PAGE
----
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Empty Space is NOT Empty

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Published on Apr 30, 2013

An atom is mostly empty space, but empty space is mostly not empty. The reason it looks empty is because electrons and photons don't interact with the stuff that is there, quark and gluon field fluctuations.
It actually takes energy to clear out space and make a true 'empty' vacuum. This seems incredibly counter-intuitive but we can make an analogy to a permanent magnet. When at low energies, like at room temperature, there is a magnetic field around the magnet due to the alignment of all the magnetic moments of the atoms. But if you add some energy to it by heating it, the particles gain thermal energy, which above the Curie temperature makes their magnetic moments randomly oriented and hence destroying the magnetic field. So in this case energy is needed to clear out the field, just as in the quantum vacuum.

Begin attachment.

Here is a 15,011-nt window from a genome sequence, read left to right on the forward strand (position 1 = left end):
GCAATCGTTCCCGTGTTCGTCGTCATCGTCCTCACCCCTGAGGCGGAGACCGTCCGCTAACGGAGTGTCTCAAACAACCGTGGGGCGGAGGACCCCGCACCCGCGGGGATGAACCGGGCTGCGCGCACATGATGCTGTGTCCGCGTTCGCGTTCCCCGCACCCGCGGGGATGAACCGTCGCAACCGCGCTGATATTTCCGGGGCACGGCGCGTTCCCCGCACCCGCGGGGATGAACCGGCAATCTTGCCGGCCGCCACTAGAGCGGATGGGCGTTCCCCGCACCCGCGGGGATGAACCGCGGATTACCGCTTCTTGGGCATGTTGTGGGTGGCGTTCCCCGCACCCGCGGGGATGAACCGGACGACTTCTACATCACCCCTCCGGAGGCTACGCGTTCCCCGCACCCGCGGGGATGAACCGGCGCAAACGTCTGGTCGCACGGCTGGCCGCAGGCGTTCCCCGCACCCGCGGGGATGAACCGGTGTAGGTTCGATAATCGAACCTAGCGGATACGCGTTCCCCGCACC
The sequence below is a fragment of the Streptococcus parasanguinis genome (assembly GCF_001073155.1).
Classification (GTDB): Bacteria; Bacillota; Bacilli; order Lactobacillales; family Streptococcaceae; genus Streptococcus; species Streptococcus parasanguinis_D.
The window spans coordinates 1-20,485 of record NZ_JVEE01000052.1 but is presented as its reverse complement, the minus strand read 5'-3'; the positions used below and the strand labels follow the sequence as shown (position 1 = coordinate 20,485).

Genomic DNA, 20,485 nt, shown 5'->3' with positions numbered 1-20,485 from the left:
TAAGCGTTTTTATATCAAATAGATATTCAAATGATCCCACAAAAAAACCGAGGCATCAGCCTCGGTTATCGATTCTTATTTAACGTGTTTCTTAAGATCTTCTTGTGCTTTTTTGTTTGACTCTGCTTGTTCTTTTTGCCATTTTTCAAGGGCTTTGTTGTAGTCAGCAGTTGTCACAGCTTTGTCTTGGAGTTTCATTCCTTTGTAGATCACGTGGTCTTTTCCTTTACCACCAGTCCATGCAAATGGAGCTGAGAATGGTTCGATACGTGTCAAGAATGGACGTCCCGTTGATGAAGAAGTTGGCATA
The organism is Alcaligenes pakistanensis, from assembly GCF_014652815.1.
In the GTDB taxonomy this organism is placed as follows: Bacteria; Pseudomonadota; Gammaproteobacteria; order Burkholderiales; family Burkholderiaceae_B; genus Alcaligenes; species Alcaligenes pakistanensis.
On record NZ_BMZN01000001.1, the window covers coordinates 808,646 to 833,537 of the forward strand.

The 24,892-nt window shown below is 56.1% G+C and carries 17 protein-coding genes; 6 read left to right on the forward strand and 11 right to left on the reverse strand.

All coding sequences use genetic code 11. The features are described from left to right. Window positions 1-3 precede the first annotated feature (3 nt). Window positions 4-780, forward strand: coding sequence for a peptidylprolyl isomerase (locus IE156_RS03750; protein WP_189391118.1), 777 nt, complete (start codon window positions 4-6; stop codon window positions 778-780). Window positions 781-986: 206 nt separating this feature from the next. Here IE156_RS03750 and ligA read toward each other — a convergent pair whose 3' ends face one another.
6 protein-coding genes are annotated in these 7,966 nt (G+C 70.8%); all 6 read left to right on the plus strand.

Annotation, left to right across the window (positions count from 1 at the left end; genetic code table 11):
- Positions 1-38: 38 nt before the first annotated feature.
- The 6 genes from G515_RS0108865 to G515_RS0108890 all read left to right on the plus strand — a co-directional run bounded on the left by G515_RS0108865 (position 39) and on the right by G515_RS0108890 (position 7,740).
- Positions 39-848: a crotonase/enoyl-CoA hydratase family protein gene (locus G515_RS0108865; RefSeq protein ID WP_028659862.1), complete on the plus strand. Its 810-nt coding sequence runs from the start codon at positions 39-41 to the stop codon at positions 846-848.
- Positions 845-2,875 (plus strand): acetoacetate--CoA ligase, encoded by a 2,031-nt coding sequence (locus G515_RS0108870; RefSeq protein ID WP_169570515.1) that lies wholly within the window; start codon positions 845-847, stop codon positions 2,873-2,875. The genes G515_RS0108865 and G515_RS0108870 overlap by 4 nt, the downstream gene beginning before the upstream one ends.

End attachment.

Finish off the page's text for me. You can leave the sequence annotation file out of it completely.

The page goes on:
Special thanks to Professor Derek Leinweber, find out more about his research here: http://bit.ly/ZZTKFP

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